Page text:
The Octagon House is arguably the most interesting building in Columbus, if not the most photographed. It is the only known "double-octagonal" house in the country, which is the main reason it was declared a National Historic Landmark in 1973. As the description indicates, the house consists of two parts, the original dwelling built around 1830 and the octagonal addition constructed in 1863 by its new owner, Leander May, who was a cabinetmaker. When May built the addition he also converted the original dwelling into an octagonal shape. Given its unusual shape, the house was called "Mays Folly". The home is not open to the public as it is privately owned, but it is still possible to view it from the street.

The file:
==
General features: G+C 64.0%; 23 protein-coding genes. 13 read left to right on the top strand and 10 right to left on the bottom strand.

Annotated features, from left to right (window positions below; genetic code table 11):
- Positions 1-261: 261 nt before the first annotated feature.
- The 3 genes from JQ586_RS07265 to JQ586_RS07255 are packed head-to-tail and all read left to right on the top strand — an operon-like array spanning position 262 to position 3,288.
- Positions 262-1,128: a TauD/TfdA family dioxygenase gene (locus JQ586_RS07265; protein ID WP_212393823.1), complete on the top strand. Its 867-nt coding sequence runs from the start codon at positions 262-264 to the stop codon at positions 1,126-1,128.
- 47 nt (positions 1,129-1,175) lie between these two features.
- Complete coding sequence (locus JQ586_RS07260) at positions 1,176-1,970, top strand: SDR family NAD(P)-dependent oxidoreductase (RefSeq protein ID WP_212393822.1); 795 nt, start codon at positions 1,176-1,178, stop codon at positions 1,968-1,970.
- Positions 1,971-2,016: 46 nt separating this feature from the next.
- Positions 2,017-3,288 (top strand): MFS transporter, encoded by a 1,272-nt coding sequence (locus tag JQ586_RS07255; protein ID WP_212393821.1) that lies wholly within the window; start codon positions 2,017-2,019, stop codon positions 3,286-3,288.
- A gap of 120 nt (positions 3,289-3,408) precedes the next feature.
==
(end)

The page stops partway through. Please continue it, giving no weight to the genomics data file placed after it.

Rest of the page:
Backstory and Context
In 1854 a book written by a man named Orson Squire Fowler promoted the idea that houses should be built in the shape of an octagon. He believed that it provided maximum space, good ventilation and health benefits. May agreed with this philosophy and this is what inspired him to convert the house and build the addition in octagon shapes.